The project, planned by Magic Valley, aims to build massive wind turbines across three counties, doubling Idaho’s wind energy production.
However, descendants of those who were held at Minidoka during World War two argue that the site serves as a place of healing and remembrance, and they fear that the development could cause irrevocable harm. During World War II there were many Japanese Americans and Japanese citizens which were held in internment camps. On February 19th 1942 president Roosevelt signed executive order 9066 with the alleged intention of preventing espionage on US soil. Over 120,000 Japanese American citizens were detained in the US in several locations. Canada, Mexico, Peru, Brazil, Chile and Argentina followed suit and sent another 50,000 people to the camps in the US.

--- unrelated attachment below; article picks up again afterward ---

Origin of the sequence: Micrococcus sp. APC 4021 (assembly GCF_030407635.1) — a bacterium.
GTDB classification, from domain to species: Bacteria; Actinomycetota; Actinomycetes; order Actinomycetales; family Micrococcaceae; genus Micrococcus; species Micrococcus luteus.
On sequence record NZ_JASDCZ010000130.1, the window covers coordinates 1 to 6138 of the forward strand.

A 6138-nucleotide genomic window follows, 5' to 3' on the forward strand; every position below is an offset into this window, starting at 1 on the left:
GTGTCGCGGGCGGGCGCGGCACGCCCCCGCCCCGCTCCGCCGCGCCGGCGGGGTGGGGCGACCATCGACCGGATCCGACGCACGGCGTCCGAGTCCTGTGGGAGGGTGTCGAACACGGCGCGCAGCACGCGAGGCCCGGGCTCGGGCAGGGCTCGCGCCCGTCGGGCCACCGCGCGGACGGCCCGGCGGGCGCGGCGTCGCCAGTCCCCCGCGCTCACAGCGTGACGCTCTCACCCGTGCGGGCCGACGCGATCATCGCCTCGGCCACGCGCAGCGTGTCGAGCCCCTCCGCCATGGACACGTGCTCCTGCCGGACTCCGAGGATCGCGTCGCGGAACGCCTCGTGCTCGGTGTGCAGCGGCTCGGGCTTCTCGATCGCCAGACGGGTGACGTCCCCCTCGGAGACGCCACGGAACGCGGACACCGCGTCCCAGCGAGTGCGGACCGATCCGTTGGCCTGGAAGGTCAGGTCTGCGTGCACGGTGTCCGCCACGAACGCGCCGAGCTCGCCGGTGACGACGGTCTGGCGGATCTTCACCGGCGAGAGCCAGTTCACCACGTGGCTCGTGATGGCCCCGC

The camps were managed by a civilian organization called the War Relocation Authority and the conditions in the camps were just as horrific as Nazi concentration camps in Europe. The resistance to destroy the camps is more than understandable as the real history of the horrors of war could be lost. Concerns have also been raised about potential environmental impact, including damage to an aquifer due to construction methods and the permanent scarring of the landscape. The Bureau of Land Management’s decision on the project’s approval is expected next year.